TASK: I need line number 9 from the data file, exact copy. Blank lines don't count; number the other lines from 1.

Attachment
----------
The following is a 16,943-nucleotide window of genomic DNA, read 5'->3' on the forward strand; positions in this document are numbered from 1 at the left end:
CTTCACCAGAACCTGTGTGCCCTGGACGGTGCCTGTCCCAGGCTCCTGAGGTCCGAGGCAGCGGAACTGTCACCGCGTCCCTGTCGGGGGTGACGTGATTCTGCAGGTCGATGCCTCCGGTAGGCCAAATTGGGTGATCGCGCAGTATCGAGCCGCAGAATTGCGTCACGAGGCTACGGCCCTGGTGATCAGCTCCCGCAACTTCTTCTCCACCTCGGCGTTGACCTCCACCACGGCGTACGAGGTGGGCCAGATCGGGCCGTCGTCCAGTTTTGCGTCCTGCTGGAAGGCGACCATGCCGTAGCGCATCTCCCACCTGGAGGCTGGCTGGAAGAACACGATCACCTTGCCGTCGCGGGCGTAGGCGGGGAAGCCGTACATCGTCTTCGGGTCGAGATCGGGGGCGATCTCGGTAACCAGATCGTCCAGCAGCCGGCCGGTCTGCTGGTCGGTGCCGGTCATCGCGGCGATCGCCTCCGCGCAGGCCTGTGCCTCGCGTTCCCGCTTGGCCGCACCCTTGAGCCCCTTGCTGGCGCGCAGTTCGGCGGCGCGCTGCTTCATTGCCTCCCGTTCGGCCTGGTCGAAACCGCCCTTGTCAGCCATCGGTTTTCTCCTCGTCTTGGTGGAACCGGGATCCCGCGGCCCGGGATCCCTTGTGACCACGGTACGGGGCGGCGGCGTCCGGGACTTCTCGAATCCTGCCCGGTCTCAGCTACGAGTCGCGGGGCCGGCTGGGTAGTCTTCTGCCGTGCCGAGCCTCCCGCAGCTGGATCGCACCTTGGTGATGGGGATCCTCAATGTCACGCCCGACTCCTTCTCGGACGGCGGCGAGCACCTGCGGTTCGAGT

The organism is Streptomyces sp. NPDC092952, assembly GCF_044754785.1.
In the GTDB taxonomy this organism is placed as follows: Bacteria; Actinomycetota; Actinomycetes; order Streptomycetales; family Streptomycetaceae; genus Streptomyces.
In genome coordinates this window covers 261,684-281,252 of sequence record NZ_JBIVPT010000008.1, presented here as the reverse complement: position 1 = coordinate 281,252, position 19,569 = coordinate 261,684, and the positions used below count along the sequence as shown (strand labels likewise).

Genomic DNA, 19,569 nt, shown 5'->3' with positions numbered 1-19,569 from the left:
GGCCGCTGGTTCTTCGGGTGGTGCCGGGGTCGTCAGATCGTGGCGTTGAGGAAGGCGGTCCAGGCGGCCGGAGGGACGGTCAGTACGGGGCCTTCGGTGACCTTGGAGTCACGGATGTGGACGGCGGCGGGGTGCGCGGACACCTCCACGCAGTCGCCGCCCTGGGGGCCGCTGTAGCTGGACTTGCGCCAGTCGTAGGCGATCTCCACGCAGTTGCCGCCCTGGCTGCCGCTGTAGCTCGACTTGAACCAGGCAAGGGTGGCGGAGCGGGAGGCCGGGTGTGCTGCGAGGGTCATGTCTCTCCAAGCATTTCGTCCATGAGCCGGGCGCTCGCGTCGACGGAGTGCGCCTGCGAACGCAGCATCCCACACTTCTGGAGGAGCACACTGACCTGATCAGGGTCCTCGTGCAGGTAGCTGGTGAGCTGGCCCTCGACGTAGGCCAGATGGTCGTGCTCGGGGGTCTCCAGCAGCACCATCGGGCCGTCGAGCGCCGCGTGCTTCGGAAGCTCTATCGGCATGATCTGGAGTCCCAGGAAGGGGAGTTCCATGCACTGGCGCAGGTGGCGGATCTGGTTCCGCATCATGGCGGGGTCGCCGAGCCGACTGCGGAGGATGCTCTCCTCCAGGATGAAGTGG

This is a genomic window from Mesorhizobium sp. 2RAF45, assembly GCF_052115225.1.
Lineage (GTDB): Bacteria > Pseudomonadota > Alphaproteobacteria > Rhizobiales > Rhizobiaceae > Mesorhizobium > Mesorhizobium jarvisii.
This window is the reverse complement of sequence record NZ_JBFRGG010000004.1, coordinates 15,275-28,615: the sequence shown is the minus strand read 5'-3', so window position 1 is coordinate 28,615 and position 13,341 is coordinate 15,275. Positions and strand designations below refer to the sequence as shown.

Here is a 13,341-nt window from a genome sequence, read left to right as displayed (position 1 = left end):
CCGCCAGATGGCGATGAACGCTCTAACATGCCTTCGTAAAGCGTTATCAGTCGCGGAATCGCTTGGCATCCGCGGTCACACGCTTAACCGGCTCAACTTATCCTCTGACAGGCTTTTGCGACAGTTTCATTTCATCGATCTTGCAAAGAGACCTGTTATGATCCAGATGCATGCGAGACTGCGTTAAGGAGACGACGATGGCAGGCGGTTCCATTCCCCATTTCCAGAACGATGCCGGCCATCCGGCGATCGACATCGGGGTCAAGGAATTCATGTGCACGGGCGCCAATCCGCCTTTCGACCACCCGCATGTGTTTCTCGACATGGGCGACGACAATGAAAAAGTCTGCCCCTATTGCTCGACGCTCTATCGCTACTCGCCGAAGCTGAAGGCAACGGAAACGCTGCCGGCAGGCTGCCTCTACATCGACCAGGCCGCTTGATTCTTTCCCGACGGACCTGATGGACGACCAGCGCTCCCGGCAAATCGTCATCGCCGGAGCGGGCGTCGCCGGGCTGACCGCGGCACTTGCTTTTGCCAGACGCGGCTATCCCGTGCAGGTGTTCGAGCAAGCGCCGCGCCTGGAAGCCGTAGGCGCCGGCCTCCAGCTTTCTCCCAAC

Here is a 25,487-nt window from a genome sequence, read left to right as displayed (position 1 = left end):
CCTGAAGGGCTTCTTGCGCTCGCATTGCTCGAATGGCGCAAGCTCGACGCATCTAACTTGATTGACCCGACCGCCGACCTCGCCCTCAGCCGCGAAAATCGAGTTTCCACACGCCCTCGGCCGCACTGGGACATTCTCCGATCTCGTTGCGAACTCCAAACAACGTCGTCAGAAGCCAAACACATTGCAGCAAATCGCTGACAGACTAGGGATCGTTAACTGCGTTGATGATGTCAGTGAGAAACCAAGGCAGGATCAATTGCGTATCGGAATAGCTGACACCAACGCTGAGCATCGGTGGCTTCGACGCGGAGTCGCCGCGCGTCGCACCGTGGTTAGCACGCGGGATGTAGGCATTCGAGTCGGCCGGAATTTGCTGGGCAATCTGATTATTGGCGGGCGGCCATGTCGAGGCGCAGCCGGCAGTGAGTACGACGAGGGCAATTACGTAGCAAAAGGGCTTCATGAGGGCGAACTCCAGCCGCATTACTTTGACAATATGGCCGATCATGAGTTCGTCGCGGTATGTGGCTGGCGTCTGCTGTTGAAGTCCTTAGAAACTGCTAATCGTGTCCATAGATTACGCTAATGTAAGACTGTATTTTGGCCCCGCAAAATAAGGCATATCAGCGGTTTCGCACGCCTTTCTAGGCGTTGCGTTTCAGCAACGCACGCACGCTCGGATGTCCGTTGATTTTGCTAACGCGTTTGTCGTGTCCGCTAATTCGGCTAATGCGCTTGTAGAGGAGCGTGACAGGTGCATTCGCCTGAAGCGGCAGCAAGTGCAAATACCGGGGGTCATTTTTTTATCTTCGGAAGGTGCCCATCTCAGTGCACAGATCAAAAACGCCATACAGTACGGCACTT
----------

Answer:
Lineage (GTDB): Bacteria > Pseudomonadota > Alphaproteobacteria > Rhizobiales > Rhizobiaceae > Mesorhizobium > Mesorhizobium jarvisii.